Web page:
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[207]

Seventy-Third New York Infantry--“Fourth Excelsior.”

Sickles's Brigade — Hooker's Division--Third Corps.

(1) Col. William R. Brewster; Bvt. Brig.-Gen. (2) Col. Michael W. Burns.

Losses. Officers. En. Men. Total.
Killed and mortally wounded 18 138 156
Died of disease, accidents, etc. 1 62 63
Died in Confederate prisons   14 14
 
Totals 19 214 233
 
 

Total enrollment, 1,350; killed, 156; percentage, 11.5.

Battles. Killed. Wounded.1 Missing.2 Total.
Williamsburg, Va. 17 67 20 104
Fair Oaks, Va. 1 10   11
Picket Line, Va., June, 1862 2 3 11 16
Oak Grove, Va. 2 25 1 28
Seven Days Battle, Va. 1 1 5 7
Bristoe Station, Va. (1862) 10 36   46
Manassas, Va.   4   4
Chancellorsville, Va. 3 31 4 38
Gettysburg, Pa. 51 103 8 162
Wapping Heights, Va. 1 7   8
Wilderness, Va. 6 54 6 66
Spotsylvania, Va. 6 22 2 30
North Anna, and Totopotomoy, Va. 1 13   14
Cold Harbor, Va.   6   6
Siege of Petersburg, Va. 6 23   29
Strawberry Plains, Va. (8 companies) 1 2   3
Deep Bottom, Va., August 14-18, 1864 2 2   4
Weldon Railroad, Va.   3   3
Boydton Road, Va. 1 4 29 34
 
Totals 111 416 86 613

Present, also, at Yorktown; Glendale; Malvern Hill; Kelly's Ford; Mine Run; Hatcher's Run; Sailor's Creek; Farmville; Appomattox.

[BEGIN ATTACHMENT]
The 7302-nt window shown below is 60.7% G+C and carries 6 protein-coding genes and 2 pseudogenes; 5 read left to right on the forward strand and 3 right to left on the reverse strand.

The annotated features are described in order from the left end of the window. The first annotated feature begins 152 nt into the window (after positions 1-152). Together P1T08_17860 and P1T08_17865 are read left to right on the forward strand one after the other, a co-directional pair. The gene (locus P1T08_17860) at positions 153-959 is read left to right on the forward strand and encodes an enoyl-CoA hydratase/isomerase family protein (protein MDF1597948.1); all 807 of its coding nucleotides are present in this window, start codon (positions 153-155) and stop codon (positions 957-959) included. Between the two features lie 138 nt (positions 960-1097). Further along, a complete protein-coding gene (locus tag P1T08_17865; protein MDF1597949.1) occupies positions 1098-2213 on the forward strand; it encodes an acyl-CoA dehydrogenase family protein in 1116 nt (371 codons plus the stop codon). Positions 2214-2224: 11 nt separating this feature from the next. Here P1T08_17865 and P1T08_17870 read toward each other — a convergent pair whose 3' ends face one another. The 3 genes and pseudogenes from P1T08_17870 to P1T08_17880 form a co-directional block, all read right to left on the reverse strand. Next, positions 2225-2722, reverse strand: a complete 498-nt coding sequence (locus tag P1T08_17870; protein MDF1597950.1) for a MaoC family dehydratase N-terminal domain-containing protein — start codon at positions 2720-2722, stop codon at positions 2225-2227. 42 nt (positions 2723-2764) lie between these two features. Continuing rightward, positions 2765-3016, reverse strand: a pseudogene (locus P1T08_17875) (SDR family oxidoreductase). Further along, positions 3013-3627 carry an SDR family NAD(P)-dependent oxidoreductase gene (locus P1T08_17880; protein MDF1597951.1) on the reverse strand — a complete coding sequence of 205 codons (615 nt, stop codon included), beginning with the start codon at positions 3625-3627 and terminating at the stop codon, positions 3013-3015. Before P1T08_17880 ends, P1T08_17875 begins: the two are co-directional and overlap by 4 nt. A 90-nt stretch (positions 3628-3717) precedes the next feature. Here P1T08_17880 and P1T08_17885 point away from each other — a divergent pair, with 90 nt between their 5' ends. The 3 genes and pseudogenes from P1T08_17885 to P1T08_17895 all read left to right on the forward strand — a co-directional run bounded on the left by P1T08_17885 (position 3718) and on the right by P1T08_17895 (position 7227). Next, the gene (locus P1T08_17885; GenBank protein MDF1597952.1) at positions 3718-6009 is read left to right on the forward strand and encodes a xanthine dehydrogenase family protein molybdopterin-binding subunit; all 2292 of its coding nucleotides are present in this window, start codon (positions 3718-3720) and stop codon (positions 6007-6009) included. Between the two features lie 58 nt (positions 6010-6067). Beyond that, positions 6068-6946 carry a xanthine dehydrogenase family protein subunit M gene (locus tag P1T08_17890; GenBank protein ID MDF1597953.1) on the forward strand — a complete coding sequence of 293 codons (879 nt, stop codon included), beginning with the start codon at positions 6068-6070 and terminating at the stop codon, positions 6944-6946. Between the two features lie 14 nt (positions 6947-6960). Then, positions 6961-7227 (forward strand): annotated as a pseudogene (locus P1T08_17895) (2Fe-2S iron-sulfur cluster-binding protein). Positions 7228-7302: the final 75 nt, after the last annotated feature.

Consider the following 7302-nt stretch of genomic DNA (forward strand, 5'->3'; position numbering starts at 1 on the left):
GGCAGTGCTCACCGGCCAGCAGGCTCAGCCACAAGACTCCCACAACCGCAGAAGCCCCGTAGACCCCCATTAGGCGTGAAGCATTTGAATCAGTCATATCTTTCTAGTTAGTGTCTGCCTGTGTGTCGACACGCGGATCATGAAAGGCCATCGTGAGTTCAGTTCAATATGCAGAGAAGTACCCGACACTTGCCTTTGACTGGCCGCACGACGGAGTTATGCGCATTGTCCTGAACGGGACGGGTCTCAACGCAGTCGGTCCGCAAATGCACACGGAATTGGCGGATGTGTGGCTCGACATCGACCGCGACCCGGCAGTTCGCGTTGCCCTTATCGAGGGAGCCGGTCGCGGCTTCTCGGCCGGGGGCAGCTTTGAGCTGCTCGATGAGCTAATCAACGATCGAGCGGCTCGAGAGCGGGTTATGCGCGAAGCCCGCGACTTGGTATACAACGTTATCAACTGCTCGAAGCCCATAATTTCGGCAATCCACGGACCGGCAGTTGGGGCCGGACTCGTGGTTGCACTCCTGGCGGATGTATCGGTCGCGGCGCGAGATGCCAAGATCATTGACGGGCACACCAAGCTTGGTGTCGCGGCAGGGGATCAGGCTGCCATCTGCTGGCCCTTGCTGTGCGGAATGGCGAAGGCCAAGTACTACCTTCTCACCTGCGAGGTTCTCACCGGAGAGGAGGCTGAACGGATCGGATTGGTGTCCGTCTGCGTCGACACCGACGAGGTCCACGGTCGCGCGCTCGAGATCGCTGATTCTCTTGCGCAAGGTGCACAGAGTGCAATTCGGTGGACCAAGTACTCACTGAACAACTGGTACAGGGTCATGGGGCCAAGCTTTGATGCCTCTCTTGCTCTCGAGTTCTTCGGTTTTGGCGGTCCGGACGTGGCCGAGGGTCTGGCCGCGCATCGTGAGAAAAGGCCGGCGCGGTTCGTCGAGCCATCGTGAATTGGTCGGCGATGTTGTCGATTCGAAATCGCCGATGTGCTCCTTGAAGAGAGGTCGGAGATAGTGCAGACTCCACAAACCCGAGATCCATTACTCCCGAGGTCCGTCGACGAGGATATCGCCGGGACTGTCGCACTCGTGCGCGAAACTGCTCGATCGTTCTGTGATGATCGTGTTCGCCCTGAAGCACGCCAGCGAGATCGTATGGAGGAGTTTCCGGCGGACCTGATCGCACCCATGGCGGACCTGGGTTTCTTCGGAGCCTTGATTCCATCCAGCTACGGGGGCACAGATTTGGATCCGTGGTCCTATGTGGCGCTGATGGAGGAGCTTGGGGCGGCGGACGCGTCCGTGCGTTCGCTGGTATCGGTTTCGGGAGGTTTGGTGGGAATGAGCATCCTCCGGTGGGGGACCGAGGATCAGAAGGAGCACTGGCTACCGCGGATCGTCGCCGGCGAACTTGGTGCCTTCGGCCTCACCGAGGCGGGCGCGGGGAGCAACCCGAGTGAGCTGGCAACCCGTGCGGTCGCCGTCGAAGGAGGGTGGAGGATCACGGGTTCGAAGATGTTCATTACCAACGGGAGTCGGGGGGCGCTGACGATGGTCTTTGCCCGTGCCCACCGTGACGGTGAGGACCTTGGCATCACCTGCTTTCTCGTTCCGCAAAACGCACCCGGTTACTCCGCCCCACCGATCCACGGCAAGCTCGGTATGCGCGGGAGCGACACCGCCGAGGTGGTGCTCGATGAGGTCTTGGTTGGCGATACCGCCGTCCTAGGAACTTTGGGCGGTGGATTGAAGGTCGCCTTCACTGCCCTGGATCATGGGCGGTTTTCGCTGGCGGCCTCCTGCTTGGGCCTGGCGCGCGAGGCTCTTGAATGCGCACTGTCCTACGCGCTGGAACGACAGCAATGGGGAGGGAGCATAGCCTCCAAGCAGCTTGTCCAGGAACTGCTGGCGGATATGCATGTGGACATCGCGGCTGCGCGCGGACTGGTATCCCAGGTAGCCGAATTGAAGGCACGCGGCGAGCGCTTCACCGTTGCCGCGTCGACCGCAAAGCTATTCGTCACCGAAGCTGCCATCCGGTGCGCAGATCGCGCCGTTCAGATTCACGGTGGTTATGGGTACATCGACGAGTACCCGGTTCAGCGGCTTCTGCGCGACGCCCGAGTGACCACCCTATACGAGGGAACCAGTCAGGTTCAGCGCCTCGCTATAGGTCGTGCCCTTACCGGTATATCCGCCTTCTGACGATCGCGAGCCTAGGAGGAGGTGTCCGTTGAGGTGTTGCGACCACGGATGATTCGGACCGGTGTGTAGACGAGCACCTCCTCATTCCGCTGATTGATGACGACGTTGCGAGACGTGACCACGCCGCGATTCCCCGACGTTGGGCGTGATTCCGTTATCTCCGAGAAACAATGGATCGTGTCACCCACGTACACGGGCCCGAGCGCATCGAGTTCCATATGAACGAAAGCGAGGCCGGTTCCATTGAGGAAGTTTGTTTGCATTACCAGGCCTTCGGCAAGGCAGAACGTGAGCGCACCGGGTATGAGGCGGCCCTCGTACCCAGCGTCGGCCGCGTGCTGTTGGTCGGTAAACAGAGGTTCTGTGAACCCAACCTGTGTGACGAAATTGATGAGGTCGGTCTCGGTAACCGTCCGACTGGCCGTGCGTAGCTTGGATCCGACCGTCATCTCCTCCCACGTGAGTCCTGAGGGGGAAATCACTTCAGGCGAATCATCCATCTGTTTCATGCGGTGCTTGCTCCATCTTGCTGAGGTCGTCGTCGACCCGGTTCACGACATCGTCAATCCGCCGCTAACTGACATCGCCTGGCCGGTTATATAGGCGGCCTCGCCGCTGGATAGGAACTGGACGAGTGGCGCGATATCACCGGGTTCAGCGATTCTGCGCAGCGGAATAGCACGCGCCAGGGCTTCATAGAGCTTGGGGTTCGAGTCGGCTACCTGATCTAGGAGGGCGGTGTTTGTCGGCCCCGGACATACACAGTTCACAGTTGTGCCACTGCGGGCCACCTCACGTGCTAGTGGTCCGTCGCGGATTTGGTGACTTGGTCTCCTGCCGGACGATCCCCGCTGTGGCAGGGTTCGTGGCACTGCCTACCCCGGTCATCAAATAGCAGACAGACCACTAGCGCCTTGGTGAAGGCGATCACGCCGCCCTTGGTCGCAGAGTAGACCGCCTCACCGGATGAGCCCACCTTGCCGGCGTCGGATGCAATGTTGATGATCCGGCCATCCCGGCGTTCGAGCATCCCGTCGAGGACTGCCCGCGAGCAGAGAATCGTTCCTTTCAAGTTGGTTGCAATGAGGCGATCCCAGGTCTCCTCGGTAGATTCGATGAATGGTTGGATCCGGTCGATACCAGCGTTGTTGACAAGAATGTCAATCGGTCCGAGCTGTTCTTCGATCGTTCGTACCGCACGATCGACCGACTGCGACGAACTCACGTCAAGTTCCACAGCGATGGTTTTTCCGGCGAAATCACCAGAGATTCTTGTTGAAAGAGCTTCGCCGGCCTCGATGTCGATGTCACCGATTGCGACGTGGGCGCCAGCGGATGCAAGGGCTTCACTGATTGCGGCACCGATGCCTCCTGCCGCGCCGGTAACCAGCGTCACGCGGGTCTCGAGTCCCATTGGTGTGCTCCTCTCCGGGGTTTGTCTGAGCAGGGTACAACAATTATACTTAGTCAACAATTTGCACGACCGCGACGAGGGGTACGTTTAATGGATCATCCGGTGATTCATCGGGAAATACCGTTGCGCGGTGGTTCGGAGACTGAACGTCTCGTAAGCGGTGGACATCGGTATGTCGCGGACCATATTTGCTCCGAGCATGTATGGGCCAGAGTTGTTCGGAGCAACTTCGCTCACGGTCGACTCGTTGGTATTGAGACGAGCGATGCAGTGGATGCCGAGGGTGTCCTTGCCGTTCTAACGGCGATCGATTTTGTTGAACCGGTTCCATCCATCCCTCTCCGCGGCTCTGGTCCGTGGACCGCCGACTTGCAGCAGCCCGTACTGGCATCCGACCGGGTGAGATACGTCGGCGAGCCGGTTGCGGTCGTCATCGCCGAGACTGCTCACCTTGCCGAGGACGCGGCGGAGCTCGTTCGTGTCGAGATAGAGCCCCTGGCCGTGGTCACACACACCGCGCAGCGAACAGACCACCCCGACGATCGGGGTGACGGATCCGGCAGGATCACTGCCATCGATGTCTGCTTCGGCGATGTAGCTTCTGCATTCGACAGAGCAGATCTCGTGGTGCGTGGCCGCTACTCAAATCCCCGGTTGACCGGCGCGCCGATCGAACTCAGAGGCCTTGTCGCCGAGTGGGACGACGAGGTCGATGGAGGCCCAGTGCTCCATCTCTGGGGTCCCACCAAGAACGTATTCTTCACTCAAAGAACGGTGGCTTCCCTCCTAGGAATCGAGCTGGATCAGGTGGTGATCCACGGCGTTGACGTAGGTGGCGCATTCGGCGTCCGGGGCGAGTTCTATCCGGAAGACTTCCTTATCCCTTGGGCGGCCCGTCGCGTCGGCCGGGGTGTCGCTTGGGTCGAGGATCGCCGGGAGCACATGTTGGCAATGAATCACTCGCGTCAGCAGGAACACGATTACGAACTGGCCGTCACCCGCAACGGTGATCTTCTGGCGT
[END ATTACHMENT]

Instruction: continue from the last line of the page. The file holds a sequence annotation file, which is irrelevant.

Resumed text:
notes.--Organized as the Second Fire Zouaves, having been largely recruited from the New York Fire Department. It joined Sickles's Brigade, and arrived at Washington, 897 strong, in August, 1861. The brigade was stationed at Camp McClellan, below Washington, at Good Hope, Md., and while there was assigned to Hooker's Division, which afterwards became famous by its gallant action at Williamsburg. This one division, also, fought the battle of Bristoe Station, Va., August 27, 1862--one of the preliminary actions at Manassas — the brunt of the fight falling on the “Excelsior” Brigade, which successfully carried a strong position of the Confederates, but with a loss of forty per cent. The Seventy-third had only 8 officers and 99 men present there; three of these officers were killed. The One Hundred and Sixty-third New York was disbanded January 20, 1863, and the men transferred to the Fourth Excelsior. By this arrangement the depleted ranks of the regiment received a nominal accession of 365 men, of whom about 250 reported for duty. Colonel Brewster commanded the “Excelsior” Brigade at Gettysburg and during all its subsequent service in the field, leaving Colonel Burns in command of the regiment both in battle and camp. During the campaigns of 1864-5 it fought in Birney's (3d) Division of the Second Corps, the Third Corps having been discontinued in April, 1864, and transferred to the Second.


1 Includes the mortally wounded.

2 Includes the captured.

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Joseph Hooker (2)
Michael W. Burns (2)
William R. Brewster (2)
Totopotomoy (1)
Daniel E. Sickles (1)
Charles K. Graham (1)
William Birney (1)
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